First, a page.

Author: Charles Kenney ’20 ’21M.S.

After deboarding at the Dresden Hauptbahnhof, I rented a room on the northern side of the Neumarkt with a sun-drenched view of the Frauenkirche. It was no larger than the hotel suites I had been staying in for the past week throughout Bavaria, but the ways in which its rooms were divided gave the illusion of greater space. Instead of the open concept I had begrudgingly grown used to, a thin kitchenette was separated from the bedroom by a pair of sliding glass doors and a showerless bathroom stood further down the hallway. The bedroom’s exterior wall was lined with rectangular, crank-handled windows. There were neither curtains nor blinds attached to them, and, though I tried my best to tape bath towels across their frames to block the sun and lamplight, I quickly gave up, choosing to fall asleep late and wake early to the view I had so purposefully paid for.

The side of the cathedral my room faced must have been that which was bombed most heavily by the Allied air raids. While the building’s stone was startingly white near its reconstructed entrance, the rounded buttresses visible through my windows were black in the way a sheet of paper with charcoal dragged across it would be. The white was undeniably there, poking through the obsidian, pearled at its marble core, but bullet holes pockmarked the gargoyles, and, as I looked out at it from the supine position, smartphone in hand, I could almost imagine the intensity of fire required to dye something so strong, so permanently.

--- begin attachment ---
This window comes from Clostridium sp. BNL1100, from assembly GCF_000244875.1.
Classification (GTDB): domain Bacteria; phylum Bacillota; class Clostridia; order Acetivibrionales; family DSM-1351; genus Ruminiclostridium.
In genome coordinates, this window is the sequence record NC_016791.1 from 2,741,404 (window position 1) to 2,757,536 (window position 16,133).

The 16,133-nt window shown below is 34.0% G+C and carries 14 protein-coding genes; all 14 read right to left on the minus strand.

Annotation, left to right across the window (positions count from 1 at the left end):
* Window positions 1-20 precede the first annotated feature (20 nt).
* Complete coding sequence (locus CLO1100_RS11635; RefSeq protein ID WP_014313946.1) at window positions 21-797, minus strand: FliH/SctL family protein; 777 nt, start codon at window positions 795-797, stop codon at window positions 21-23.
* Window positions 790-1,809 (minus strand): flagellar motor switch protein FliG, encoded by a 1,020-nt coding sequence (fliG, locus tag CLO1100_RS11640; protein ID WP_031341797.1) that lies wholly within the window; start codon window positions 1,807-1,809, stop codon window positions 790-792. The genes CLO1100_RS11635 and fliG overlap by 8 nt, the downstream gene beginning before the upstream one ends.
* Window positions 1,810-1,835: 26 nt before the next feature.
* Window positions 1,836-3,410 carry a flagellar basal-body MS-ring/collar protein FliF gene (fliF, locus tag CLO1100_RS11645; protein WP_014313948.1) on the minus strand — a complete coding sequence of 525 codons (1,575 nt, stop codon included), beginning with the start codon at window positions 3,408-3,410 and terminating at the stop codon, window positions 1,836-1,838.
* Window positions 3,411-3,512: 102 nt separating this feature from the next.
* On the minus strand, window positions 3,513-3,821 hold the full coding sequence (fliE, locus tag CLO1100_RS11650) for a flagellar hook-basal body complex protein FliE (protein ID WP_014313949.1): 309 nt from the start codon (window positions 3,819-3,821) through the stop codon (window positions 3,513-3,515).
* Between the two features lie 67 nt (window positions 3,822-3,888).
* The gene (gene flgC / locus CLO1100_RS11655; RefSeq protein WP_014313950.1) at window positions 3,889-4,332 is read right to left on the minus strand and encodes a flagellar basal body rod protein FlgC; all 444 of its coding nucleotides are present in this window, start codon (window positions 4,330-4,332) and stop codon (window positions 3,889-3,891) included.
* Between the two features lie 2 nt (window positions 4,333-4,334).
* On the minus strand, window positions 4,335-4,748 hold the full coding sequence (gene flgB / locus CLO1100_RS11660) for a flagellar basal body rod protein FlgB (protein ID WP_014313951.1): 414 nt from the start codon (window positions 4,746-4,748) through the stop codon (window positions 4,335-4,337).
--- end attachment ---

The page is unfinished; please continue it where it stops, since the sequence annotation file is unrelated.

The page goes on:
I remember being woken each morning that weekend by the sound of church bells pealing in the belfry. I remember turning my head to the windows with the hope that in my fitful, American sleep the stone had somehow been washed clean, that this city hadn’t once burned for days on end, and that I wouldn’t have to spend my afternoon walking streets that, 80 years later, were still black with the soot of my grandfathers.

I had come to Germany alone one week earlier with an itinerary bookended by two flights, but otherwise unplanned. I flew direct to Munich via Chicago and was returning on the reverse of that path out of Berlin 14 days later. I had arranged to spend one week in each city, and, by limiting myself to two metropolises, hoped to depart for America feeling I knew them more intimately than I might after a weekend getaway. Yet, when Wednesday arrived and my first to-do list had been exhausted, I adjusted my plan and boarded a train bound for someplace between the two, for Saxony. I could have gone directly to Berlin. My friend had the week off and was waiting for me, regardless of when I arrived. But eight hours seemed an awful long time to spend in a train car surrounded by seemingly Anglophobic strangers.